DEEP PLANE FACE LIFT

Before reading this article, “What is SMAS?” I suggest you take a look at my article.

The story begins like this; In the early stages of facial rejuvenation surgery, we thought that aging was caused by the skin and occurred in the skin. This was because the signs of aging appeared on the “surface” of the skin. The simplest solution that came to mind was to stretch the loose skin and seek a solution to these problems that we see on the surface. That’s exactly how we did it, lifting and stretching the loose skin of the old face, removing the excess and stitching it up nicely to leave a gentle mark around the ear. It turned out well, the wrinkles decreased, the form of the face improved.

These first facelift surgeries were miraculous for that period. Believe it or not, even if you were the richest and most powerful woman in the world 100 years ago, it was not possible for you to interfere with the aging process. Those “classic” facelift surgeries that we don’t like today were a great privilege that only the jet set could have in the early 1900s.

Every son strives to be better than his father, if he succeeds, he will surpass him. But it is impossible not to give the fathers their due. If classical facelift surgery is performed well, very successful results can be obtained in the appropriate patient group. We can think of deep-plan facelift surgeries as a businessman who takes over his father’s legacy and turns his family business into a holding.
“Plan” is used to mean “plane” in surgical terminology. The anatomical planes that we separate the tissues from each other during surgery…

The surgical plane called “deep plane” in facial rejuvenation surgeries refers to the bottom of the SMAS layer. When we move under the SMAS layer and lift the face along the deep plane below this layer, We can activate not only the skin of the patient, but also the entire soft tissue mass that loosens and hangs due to aging and gravity as a whole.

Working in this layer requires detailed anatomy knowledge and technical competence. It does not admit error. It slightly extends the processing time. But there are important advantages that come with it.

The deep plan facelift was popularized by Tord Skoog, a Swedish plastic surgeon, and was most refined in the hands of US plastic surgeon Sam Hamra. On the other hand, many surgeons have adopted simpler alternatives than this technique due to the technical difficulties of the application and the deep plan facelift has not reached the wide masses it deserves.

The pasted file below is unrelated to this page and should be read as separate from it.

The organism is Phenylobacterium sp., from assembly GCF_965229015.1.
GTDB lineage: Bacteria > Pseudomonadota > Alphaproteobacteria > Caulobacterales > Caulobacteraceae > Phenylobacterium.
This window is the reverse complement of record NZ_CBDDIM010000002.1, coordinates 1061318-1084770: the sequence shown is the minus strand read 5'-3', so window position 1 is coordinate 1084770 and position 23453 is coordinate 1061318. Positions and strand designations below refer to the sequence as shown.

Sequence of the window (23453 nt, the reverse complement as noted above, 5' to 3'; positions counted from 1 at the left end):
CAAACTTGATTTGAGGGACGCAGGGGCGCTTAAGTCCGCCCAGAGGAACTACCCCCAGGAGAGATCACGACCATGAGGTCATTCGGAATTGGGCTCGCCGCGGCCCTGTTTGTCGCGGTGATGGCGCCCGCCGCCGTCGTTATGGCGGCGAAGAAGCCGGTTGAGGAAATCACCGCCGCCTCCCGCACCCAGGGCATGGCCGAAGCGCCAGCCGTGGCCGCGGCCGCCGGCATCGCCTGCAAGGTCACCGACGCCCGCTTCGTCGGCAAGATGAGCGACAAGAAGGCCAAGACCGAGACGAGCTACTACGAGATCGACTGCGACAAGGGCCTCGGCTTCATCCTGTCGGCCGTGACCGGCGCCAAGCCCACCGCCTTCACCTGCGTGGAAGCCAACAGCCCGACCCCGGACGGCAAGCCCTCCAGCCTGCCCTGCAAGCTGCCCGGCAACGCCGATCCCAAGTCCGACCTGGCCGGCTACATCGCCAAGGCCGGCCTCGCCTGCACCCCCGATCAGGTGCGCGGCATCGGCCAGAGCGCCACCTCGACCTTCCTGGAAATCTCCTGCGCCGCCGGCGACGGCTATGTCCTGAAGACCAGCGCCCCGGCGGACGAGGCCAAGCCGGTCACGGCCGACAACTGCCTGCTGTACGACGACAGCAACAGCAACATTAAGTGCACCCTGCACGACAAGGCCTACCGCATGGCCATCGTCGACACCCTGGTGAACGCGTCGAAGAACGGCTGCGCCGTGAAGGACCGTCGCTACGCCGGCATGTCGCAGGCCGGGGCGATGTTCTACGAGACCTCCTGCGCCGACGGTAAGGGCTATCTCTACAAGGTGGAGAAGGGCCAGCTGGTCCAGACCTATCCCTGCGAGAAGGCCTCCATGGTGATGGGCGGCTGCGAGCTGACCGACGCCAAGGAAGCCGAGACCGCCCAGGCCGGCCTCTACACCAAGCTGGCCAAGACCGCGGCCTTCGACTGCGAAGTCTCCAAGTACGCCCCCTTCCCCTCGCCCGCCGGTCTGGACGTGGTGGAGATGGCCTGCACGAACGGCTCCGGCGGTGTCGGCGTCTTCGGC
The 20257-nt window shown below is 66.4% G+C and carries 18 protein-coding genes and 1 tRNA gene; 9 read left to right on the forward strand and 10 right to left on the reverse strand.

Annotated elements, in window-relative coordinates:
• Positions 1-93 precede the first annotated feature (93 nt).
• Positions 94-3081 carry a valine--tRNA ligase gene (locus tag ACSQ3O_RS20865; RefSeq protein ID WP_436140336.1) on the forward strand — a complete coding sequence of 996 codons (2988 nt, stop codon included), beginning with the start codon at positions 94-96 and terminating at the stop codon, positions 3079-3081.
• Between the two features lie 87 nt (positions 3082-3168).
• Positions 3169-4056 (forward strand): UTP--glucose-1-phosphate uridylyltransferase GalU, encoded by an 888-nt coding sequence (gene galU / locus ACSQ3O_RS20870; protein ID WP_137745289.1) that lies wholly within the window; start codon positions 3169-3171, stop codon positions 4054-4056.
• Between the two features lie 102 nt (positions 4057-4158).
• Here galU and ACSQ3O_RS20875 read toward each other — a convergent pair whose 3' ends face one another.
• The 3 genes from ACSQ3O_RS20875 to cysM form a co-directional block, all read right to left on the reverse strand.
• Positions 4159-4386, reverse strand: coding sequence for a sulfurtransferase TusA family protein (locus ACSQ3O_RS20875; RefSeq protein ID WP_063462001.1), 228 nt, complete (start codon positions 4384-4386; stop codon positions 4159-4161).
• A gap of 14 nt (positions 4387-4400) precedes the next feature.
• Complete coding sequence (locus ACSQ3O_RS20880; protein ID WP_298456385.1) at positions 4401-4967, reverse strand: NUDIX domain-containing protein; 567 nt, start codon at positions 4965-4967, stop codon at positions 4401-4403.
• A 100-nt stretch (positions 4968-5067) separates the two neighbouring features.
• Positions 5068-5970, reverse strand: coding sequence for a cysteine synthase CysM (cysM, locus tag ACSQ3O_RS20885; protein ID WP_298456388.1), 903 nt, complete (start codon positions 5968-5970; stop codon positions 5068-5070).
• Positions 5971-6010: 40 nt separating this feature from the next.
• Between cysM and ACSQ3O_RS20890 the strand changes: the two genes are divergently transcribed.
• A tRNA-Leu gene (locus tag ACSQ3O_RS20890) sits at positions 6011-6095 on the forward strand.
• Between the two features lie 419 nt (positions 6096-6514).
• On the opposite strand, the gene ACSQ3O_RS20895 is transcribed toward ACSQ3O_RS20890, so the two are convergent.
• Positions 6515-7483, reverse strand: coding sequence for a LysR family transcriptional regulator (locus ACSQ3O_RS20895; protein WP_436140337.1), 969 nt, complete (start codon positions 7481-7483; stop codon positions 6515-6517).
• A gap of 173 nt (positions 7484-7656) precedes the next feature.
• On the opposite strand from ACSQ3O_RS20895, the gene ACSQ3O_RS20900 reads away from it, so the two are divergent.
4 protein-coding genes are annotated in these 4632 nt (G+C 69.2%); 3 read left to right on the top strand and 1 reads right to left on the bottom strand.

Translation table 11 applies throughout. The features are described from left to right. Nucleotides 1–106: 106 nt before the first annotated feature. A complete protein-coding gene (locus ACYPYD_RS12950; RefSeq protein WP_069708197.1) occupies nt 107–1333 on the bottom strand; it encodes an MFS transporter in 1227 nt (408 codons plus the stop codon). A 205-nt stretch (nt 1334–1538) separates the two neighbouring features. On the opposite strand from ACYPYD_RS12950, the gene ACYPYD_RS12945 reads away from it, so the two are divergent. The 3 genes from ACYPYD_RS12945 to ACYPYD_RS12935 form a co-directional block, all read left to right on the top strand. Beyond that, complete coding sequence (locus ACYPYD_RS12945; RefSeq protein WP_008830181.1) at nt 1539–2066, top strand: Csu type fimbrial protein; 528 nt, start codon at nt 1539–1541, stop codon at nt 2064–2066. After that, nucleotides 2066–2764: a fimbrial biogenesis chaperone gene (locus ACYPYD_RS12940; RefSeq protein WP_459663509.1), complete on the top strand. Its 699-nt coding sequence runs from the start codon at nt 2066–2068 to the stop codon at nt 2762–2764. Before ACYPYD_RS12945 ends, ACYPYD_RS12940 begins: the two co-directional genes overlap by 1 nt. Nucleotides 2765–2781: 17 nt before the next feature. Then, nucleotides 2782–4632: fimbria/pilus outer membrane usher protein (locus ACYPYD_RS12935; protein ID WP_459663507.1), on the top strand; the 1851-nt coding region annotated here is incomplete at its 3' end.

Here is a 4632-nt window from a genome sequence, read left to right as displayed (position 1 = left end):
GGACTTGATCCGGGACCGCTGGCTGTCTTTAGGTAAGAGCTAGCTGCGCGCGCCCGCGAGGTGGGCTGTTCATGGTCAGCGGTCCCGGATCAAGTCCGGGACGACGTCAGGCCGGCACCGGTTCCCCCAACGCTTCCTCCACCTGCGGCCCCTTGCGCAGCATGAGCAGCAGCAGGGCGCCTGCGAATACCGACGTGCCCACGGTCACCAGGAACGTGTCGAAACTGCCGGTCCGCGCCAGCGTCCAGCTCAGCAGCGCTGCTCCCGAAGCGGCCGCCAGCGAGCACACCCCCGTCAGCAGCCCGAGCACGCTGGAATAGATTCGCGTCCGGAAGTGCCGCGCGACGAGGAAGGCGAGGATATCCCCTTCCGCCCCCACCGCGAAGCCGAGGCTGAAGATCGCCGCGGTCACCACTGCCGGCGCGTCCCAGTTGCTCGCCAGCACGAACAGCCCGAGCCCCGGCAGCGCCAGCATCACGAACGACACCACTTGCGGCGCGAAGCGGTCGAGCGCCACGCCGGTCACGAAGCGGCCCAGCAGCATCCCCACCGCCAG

In Skoog’s time, all hospitals in Sweden were publicly owned and there were legal barriers to plastic surgery with anesthesia in public hospitals. At that time, classical facelift surgery was typically known as a hemorrhagic surgery, and stopping the bleeding is one of the stages of the surgery that takes time and requires anesthesia. Skoog discovers that when he works in the deep plane below the SMAS layer, the bleeding is much less. He overcomes legal obstacles and begins to perform the surgery under local anesthesia.

Because the deep plane is a natural zone of separation between tissues and is relatively avascular, deep plane facelift surgeries are typically less bleeding, less risk of postoperative blood collection, and less postoperative edema. Since a thicker tissue is removed in deep plane facelift surgery compared to classical facelift surgery, disruptions in tissue circulation and tissue loss seen in classical facelift surgery are less common. It is more advantageous to use this technique in patients at risk for circulatory disorders, such as smokers and diabetics.

Contrary to classical surgery, deep plane facelift surgery does not create excessive tension on the skin, and the SMAS layer carries the load. Since the skin is not very stretched, surgical signs (earlobe slippage, hairline slippage, excessively tense and flattened facial contour, enlarged scars, etc.) due to skin tension in classical facelift surgery are much rarer in this technique.

Another advantage is that the results of the surgery are more permanent compared to the classical technique. The skin is elastic, when exposed to tension for a certain period of time, it stretches and becomes looser, just like in pregnancy. Therefore, the effect of facial rejuvenation surgeries due to skin tension ends when the skin loosens again and becomes abundant. The SMAS layer in deep plane surgeries is not as flexible as the skin and can maintain the new position given in the surgery for about 10 years.

The best candidates for deep plane facelift surgery are the patients whose face is full in terms of soft tissue, with few superficial fine wrinkles, but with advanced sagging due to gravity.

Deep plane facelift surgery also has some disadvantages and limitations. Its effect is limited on thin faces, where aging is more “superficial”, fine wrinkles on the skin are more and soft tissue sagging is less. Another issue is that deep tissue movements and superficial tissue movements need to be in different directions in some patients.

Some of the limitations of deep plane facelift surgery mentioned above are that the skin and SMAS layer are lifted in separate layers and moved in different directions. multilayer (lamellar) techniques exceeded with In the following days, I will also talk about multi-layered (lamellar) techniques, which is the most preferred option in my own practice.

Until then, stay with love,
Stay Beautiful.

Related Posts

Leave a Reply

Your email address will not be published.